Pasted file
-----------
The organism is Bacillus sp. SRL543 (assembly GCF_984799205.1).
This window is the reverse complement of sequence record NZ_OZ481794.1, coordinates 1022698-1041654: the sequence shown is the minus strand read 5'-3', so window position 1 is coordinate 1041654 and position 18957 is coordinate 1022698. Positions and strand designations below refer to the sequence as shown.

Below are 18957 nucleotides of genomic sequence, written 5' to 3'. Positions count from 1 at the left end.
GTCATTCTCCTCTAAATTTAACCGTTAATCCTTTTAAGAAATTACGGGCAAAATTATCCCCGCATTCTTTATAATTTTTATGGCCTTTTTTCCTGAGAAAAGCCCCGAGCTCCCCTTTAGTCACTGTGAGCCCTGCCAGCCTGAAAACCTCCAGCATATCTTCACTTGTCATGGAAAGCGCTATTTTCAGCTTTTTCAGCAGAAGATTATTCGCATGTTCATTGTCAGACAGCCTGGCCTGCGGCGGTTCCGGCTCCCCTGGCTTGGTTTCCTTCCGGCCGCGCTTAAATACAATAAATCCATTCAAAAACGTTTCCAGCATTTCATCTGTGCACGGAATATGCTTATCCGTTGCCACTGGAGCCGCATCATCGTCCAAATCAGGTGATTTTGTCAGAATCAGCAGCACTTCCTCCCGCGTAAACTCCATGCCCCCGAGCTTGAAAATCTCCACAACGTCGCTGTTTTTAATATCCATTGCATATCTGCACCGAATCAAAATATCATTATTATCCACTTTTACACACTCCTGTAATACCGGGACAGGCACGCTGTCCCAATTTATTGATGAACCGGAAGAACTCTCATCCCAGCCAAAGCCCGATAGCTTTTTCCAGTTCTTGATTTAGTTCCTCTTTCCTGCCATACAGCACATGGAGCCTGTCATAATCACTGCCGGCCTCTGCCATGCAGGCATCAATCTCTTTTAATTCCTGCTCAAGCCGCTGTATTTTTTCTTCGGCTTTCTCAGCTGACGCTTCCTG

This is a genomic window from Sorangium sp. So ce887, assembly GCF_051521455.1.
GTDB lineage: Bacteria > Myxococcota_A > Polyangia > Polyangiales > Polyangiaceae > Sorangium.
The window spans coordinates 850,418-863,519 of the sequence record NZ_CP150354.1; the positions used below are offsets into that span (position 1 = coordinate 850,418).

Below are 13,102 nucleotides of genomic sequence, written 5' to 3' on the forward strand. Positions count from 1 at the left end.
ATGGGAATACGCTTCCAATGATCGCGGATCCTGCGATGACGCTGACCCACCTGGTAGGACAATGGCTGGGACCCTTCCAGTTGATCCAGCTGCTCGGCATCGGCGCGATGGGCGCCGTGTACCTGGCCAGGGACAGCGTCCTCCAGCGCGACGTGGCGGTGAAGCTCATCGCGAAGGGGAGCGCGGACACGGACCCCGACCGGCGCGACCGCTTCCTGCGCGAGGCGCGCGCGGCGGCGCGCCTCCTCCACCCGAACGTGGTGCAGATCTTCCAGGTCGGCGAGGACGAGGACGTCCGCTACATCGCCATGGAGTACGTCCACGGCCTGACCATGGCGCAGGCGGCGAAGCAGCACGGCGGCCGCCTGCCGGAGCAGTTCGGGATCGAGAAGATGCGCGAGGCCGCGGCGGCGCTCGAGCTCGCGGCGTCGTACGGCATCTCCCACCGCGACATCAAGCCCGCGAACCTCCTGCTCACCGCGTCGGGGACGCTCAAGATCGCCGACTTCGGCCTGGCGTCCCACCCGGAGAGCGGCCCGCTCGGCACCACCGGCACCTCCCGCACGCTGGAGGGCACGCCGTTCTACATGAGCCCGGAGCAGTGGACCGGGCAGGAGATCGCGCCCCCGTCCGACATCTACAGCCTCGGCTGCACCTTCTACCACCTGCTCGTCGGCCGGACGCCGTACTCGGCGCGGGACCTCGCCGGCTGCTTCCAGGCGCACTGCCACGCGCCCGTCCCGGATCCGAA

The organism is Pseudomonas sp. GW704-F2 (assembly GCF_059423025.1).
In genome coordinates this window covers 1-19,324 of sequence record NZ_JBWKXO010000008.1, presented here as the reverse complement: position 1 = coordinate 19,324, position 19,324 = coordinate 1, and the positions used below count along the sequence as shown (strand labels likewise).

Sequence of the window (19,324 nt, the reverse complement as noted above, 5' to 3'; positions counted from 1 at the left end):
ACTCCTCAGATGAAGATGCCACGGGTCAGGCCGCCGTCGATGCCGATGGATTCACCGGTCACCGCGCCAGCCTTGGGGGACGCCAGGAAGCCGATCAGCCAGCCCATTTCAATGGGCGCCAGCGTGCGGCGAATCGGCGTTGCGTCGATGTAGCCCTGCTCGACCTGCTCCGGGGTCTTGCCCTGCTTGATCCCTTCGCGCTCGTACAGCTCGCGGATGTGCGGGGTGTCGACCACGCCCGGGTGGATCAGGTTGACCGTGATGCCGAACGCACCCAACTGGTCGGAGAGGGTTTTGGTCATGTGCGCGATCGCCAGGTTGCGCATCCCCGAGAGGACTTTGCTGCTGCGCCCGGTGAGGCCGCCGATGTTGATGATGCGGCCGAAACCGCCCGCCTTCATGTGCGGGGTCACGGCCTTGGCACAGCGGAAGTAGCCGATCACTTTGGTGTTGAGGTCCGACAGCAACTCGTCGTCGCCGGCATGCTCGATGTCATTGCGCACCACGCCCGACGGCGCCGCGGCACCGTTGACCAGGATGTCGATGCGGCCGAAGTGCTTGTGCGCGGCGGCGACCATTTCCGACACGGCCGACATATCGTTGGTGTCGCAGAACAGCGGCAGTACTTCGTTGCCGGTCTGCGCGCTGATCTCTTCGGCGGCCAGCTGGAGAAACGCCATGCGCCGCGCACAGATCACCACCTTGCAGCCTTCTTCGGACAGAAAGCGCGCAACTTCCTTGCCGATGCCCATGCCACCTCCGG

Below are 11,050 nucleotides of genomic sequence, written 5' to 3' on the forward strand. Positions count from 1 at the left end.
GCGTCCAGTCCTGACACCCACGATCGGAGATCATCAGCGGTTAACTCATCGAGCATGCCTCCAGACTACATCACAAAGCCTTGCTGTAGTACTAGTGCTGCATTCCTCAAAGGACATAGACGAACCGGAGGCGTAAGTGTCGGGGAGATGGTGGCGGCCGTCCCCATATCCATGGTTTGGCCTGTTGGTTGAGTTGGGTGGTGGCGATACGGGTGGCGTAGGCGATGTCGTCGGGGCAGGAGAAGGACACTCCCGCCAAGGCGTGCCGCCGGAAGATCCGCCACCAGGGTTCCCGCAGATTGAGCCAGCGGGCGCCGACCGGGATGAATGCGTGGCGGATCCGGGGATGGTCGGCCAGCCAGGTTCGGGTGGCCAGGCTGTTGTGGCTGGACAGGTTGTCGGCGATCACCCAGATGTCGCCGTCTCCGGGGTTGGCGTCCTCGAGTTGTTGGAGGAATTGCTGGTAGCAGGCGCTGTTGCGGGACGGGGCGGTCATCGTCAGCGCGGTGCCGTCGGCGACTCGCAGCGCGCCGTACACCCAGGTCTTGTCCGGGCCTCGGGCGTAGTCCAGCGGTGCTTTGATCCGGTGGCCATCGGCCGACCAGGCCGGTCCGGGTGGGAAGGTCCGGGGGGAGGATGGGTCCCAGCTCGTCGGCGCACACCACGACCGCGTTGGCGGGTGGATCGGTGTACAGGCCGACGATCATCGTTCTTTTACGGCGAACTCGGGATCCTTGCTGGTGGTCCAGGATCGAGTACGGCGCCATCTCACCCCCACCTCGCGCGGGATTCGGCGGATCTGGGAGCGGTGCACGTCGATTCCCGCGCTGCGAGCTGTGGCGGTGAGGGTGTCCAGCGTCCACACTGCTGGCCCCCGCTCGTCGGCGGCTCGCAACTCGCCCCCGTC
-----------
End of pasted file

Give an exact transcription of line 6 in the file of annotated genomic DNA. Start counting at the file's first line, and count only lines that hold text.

GTDB lineage: Bacteria > Myxococcota_A > Polyangia > Polyangiales > Polyangiaceae > Sorangium.